Port Moody council cautiously optimistic about Coronation Park plan

Redevelopment would transform neighbourhood with 59 single-family homes into a dense urban neighbourhood with 2,850 residential units

A proposal to redevelop Port Moody’s Coronation Park area into a dense urban neighbourhood will need more work before it’s formally presented to council for rezoning.

Councillors got their first look on Tuesday at the plan by Vancouver-based Wesgroup Properties to build six highrise towers up to 36 storeys, as well as five six-storey buildings that would be home to more than 4,200 people in 2,850 residential units. 

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The neighbourhood that is currently bordered by Ioco Road, Guildford and Balmoral drives and the Barnet Highway is comprised of 59 single-family homes.

Brad Jones, the vice-president of development for Wesgroup, told council’s committee of the whole the company has reached agreements to purchase most of those properties, but the sales won’t be finalized until it’s achieved the rezoning that will allow redevelopment. He hopes that can happen by June 2022. 

Jones said the project’s location right at the Coquitlam border along Barnet would make it an important gateway to Ioco Road that will offer residents easy access to transit, shopping and parks, He added that connectivity to the surrounding area will be enhanced by a one-acre linear park that runs through the heart of the development and will be bolstered by pocket parks and play spaces for kids.

But several councillors expressed concern that while the one acre of park space being proposed conforms to the city’s official community plan for the neighbourhood, it’s not enough to serve so many potential residents.

“It’s the ratio between residents and park space that is really, really important,” Coun. Zoe Royer said.

Mayor Rob Vagramov suggested the company could increase park space by eliminating one of the lowrise structures or by putting access to most of the neighbourhood underground.

Councillors also expressed a desire for more affordable housing in the project, saying Wesgroup’s pitch for 450 market and 50 non-market rental units is inadequate.

“The amount that has been proposed is very minimal,” Coun. Steve Milani said. “Affordable housing is a big deal in Port Moody since nobody can afford to live here.”

Beau Jarvis, Wesgroup’s president, said the company would be open to increasing the project’s affordable housing component if it makes sense financially.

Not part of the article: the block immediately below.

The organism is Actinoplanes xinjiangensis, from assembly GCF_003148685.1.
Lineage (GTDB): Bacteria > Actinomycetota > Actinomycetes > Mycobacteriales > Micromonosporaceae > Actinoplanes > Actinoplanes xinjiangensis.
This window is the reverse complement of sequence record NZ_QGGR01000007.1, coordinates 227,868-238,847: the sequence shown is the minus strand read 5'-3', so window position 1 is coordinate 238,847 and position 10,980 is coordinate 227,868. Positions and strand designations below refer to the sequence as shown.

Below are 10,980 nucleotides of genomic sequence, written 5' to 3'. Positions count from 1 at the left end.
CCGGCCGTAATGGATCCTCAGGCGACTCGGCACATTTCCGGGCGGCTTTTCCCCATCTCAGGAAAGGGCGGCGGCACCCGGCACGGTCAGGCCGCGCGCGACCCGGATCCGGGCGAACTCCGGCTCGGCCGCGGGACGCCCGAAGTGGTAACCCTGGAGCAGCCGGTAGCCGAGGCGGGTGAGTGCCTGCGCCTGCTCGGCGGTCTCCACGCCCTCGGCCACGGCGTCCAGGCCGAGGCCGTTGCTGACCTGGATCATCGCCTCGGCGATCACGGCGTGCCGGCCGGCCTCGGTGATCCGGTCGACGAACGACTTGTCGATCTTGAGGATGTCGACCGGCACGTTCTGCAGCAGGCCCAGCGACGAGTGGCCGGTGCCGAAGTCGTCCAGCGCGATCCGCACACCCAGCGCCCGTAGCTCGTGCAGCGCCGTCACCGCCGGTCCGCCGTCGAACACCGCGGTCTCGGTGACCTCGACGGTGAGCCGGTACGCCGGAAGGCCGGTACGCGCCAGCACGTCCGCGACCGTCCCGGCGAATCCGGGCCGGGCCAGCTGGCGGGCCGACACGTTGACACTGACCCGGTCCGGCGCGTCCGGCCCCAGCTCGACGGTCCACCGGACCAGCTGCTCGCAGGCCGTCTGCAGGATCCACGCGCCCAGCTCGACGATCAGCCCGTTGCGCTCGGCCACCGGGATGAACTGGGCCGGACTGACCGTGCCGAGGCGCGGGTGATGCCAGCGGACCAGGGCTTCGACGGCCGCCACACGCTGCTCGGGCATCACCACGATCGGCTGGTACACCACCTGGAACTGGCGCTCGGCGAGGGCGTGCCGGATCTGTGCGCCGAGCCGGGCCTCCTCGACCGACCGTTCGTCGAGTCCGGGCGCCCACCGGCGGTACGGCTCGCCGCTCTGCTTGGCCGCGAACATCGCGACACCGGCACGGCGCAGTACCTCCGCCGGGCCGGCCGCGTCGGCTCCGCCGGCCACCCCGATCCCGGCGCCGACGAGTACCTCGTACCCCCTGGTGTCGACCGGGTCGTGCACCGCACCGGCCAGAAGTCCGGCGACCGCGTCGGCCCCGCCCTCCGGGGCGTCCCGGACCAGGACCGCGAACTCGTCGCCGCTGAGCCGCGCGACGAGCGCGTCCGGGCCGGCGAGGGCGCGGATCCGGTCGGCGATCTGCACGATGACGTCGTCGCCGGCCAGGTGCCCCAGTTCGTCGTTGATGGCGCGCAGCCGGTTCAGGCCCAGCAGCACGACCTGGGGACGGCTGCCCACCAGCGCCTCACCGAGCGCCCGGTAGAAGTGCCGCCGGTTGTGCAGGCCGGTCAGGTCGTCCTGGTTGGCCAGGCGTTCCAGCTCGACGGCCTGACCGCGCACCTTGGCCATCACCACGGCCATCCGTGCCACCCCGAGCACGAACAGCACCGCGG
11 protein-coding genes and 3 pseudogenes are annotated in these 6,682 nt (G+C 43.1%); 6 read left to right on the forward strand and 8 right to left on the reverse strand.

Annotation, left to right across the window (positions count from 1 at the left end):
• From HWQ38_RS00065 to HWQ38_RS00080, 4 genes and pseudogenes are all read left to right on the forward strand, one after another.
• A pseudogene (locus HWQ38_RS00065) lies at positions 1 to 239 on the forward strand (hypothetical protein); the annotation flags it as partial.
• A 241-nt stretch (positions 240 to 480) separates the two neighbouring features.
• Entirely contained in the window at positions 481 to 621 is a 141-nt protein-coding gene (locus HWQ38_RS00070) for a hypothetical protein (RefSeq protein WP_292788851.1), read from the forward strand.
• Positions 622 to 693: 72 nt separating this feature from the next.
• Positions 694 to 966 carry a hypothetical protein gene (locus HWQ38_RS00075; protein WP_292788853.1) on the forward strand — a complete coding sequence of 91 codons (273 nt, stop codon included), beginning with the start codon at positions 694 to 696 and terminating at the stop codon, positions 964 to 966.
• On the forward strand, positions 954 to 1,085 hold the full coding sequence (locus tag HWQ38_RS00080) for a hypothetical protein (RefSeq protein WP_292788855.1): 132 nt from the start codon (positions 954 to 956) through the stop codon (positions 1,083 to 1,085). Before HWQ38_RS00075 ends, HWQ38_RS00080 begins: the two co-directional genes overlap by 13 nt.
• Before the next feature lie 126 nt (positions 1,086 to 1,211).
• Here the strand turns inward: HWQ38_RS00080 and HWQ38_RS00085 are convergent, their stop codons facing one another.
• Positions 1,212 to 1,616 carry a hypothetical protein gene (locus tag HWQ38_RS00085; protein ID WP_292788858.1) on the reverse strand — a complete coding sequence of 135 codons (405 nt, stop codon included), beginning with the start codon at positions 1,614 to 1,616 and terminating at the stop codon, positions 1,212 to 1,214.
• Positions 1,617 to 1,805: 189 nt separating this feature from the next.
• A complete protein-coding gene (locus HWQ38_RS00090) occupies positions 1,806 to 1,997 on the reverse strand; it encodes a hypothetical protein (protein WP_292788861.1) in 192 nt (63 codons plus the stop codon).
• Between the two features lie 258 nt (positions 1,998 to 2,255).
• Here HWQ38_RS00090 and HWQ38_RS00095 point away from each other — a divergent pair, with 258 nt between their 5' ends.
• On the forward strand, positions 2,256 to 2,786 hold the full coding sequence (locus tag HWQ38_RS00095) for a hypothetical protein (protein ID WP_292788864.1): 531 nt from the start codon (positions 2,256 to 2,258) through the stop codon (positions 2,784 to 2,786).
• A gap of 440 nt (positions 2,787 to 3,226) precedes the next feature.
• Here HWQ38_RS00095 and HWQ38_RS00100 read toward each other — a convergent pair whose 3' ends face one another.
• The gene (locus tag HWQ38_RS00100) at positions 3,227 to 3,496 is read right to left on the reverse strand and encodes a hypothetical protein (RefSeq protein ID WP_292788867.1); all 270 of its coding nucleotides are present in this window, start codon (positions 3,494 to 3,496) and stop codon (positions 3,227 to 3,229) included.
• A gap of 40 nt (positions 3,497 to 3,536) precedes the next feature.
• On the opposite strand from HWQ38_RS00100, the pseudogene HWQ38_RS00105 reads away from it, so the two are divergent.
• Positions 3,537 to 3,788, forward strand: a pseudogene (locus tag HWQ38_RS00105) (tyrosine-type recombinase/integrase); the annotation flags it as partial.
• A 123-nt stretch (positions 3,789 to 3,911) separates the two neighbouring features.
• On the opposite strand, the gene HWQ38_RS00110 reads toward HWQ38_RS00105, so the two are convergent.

“It’s expensive to build non-market housing,” he said, adding various mechanisms other than further increasing the project’s density could be considered to bring the numbers in line, such as a relaxation of parking space requirements.

Jarvis later told The Tri-City News the company's proposal for the project's affordable housing component is already above and beyond what's required by the city's official community plan for the area. He said increasing that component will add more cost to the project, possibly affecting the price his company has been able to negotiate with current property owners.

Some councillors said Wesgroup’s proposal to include just over 1,100 square feet of retail space is also less than should be part of such a dense development.

“We can’t just say go to Suter Brook or Newport Village,” said Coun. Hunter Madsen, adding he’d also like to see more employment opportunities become part of the plan.

“Being so close to transit, that would be a logical place to expect something more than nothing when it comes to office space.”

Jones said the project’s location is already handy to nearby retail and office spaces and its goal is to create a community that enhances connectivity to those amenities.

“Our approach is to connect it to the broader community,” he said. “Residents can walk and cycle to things that are already in the community.”

Vagramov said he’s hopeful Tuesday’s dialogue between council and the developer can provide clarity to move the project forward to a formal application.

“I think we’ve got a home run here if everybody is on the same page.”

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